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Addressing Allston

The wish list for Harvard’s recently acquired 100 acres in Allston is long and growing: graduate-student housing, a museum, conceivably a whole new campus for some of the landlocked professional schools in Cambridge. But before any plans can be drawn, much must be done—cleansing polluted industrial sites, buying out an easement on some of the property, assembling scattered parcels, and creating workable transportation.

In an effort to quicken the pace of redevelopment, President Neil L. Rudenstine proposed allocating a total of $500 million to the project over the next five years. Both the proposed mechanism for doing so, and the uses of the funds, provoked controversy and discussion between the administration and the Faculty of Arts and Sciences (FAS) during the winter and spring.

Under the administration’s formula, one-half percent of endowment funds would be "decapitalized" annually. That is, that portion of endowment assets would be distributed for use on the Allston improvements, consistent with legal guidelines regulating such disbursements. Given an endowment exceeding $19 billion as of June 30, 2000, the formula would generate nearly $100 million per year, with 40 percent coming from FAS.

Introducing the idea to colleagues at a faculty meeting February 13, FAS resources committee member Dale W. Jorgenson, Abbe professor of economics, described the proposed infrastructure fund as a departure from the existing internal "tax" (levied on each school’s operating budget) that pays for Harvard’s administration, management of research grants, and employee benefits, and called it a "very substantial increase" over the existing assessments to pay for University costs. He pointed out that FAS was relatively more dependent on endowment than, say, the Business School, which derives substantial income from its executive education and publishing operations; the effect would be to impose more of the Allston infrastructure costs on FAS.

In the ensuing discussion, FAS dean Jeremy R. Knowles made it clear that he alone among the deans had voted against the proposal—but acknowledged that endowment funds would have to be the source of the money to improve Allston. Rudenstine, who presides over FAS faculty meetings, reviewed alternatives discussed among the deans (including an increase in the tax on each school’s operating budget); pointed out that the Divinity School would be even more disadvantaged than FAS under the plan; noted that FAS was the one faculty that could not reasonably relocate across the Charles, and so stood to benefit from investments that paved the way for other Harvard units to decamp; and invited further discussion.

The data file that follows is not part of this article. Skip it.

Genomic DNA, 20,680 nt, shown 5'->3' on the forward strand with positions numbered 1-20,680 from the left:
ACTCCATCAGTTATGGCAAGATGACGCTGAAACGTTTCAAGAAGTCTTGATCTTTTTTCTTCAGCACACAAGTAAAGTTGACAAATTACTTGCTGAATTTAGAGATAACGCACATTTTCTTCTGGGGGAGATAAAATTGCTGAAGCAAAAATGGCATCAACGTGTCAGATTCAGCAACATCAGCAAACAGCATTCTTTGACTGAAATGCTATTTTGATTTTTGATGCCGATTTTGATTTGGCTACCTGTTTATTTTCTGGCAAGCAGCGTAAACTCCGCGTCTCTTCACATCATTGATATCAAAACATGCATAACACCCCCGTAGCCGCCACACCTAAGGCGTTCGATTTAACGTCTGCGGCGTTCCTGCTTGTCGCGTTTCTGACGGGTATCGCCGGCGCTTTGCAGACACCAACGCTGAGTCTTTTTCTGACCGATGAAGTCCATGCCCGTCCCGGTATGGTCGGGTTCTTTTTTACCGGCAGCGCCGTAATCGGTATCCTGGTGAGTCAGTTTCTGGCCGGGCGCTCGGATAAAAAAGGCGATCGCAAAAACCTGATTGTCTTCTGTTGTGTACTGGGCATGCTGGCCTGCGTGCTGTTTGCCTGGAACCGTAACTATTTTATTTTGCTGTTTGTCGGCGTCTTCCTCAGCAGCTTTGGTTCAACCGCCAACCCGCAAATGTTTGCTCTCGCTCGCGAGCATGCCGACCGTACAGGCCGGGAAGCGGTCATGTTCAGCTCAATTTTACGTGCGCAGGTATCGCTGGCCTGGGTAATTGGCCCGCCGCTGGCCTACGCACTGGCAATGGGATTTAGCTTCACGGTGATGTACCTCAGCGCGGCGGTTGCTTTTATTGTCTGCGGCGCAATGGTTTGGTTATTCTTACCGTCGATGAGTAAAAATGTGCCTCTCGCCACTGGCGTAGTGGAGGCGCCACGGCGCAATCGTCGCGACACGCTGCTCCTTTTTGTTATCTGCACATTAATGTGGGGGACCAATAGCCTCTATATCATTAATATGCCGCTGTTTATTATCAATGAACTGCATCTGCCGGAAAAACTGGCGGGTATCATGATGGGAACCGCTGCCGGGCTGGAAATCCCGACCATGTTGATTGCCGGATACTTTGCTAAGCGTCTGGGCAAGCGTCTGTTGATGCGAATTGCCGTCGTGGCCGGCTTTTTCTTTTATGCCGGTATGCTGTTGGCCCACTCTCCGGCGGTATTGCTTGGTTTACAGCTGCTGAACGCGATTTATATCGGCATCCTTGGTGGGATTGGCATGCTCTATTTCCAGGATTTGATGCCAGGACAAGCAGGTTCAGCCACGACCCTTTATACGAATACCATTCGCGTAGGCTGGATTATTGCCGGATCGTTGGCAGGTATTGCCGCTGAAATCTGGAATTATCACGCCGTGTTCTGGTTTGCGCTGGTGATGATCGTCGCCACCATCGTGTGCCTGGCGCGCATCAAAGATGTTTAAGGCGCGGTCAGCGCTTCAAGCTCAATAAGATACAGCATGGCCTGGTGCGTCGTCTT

After several private meetings and exchanges of information, the resources committee reported at the April 10 FAS meeting that agreement had been reached on the scope of projects eligible for infrastructure funding; the governance of the fund; and its duration and review. Committee member Susan J. Pharr, Reischauer professor of Japanese politics, noted "enthusiastic" support for the Allston purchases; acknowledged the "significant expenditures" needed to make it usable; and expressed confidence that FAS would be a major beneficiary of University development there. The committee also came to agree, Pharr said, that the half-percent levy on endowment funds was the only viable mechanism for effecting the needed financing, and was not unduly unfair to FAS. As a result of the discussions with the president, Pharr said, the fund had been firmly capped at five years and $500 million, and its scope limited to the Allston acquisitions and improvements thereon. Future buildings for specific schools would be paid for by their own, separate fundraising.

In response to questions, Rudenstine said that it was far from certain what the ultimate costs of readying Allston for academic use would be. The five-year fund was an attempt to accelerate redevelopment; at the end of that time, he said, if much remained to be done and much expense to be incurred, a decision could be made to slow the infrastructure work to a pace that could be sustained by central administration funds, or to seek other sources of financing. And if endowment returns diminished, or became negative, the proposed five-year spending could be slowed. With that, and the assurance that incoming president Lawrence H. Summers would review the proposal, FAS members seemed satisfied, enabling the Corporation to authorize an infrastructure fund and begin finding out exactly how the land Harvard had acquired in Allston might reshape the campus in decades to come.